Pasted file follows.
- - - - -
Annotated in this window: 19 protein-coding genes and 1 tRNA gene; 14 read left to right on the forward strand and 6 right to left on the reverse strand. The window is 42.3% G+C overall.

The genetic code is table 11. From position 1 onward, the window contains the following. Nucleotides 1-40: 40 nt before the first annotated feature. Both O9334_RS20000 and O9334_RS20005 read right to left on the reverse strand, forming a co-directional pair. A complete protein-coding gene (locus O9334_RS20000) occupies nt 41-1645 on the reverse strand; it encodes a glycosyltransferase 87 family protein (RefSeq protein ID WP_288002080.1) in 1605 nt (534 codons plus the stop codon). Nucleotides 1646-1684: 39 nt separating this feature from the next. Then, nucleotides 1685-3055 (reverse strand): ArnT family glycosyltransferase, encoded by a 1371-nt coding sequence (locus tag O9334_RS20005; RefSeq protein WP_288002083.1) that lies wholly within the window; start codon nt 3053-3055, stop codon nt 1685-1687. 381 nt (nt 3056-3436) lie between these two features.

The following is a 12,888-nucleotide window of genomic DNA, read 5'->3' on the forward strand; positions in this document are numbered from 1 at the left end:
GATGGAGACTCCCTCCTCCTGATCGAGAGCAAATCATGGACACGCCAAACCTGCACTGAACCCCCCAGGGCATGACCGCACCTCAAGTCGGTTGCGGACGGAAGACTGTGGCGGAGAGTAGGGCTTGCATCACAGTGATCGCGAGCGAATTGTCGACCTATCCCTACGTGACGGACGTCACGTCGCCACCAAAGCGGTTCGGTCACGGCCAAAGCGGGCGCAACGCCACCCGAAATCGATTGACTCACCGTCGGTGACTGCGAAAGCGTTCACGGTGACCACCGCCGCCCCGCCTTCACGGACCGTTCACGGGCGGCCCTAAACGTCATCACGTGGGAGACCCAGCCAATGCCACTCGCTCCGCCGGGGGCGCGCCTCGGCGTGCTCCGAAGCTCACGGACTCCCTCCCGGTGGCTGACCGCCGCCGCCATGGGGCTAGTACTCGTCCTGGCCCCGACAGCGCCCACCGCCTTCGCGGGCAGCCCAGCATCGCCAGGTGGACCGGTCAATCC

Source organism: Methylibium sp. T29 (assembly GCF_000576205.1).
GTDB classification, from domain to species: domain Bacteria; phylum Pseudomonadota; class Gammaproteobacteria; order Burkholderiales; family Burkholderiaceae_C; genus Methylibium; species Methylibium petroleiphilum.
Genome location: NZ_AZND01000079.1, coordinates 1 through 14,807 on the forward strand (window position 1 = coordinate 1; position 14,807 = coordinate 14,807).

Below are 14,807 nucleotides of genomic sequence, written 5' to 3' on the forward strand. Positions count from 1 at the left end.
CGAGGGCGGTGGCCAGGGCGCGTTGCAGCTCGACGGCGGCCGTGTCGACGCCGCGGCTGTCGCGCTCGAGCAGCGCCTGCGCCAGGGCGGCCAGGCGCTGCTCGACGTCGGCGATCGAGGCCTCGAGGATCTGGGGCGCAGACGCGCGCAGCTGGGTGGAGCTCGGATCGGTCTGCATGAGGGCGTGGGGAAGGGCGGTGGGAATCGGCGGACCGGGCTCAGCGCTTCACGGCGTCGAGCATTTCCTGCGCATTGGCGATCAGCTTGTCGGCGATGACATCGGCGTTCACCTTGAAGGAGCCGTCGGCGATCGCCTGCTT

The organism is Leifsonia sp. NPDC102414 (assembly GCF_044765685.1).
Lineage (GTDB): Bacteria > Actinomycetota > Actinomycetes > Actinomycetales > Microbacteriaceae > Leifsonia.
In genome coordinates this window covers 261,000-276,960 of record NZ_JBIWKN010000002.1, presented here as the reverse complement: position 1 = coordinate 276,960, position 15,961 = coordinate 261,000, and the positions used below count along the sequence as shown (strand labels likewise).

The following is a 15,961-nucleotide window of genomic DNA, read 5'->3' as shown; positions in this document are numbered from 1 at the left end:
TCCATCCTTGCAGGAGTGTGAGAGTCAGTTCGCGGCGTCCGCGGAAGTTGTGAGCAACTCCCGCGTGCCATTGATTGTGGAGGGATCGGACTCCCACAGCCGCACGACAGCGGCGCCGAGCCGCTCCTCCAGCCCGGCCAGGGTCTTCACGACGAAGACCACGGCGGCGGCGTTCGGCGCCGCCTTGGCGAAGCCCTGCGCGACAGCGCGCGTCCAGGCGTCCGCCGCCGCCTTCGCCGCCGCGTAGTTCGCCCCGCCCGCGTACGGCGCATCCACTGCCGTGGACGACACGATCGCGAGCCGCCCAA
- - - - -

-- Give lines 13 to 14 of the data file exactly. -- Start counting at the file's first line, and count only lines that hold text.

The following is a 15,961-nucleotide window of genomic DNA, read 5'->3' as shown; positions in this document are numbered from 1 at the left end:
TCCATCCTTGCAGGAGTGTGAGAGTCAGTTCGCGGCGTCCGCGGAAGTTGTGAGCAACTCCCGCGTGCCATTGATTGTGGAGGGATCGGACTCCCACAGCCGCACGACAGCGGCGCCGAGCCGCTCCTCCAGCCCGGCCAGGGTCTTCACGACGAAGACCACGGCGGCGGCGTTCGGCGCCGCCTTGGCGAAGCCCTGCGCGACAGCGCGCGTCCAGGCGTCCGCCGCCGCCTTCGCCGCCGCGTAGTTCGCCCCGCCCGCGTACGGCGCATCCACTGCCGTGGACGACACGATCGCGAGCCGCCCAA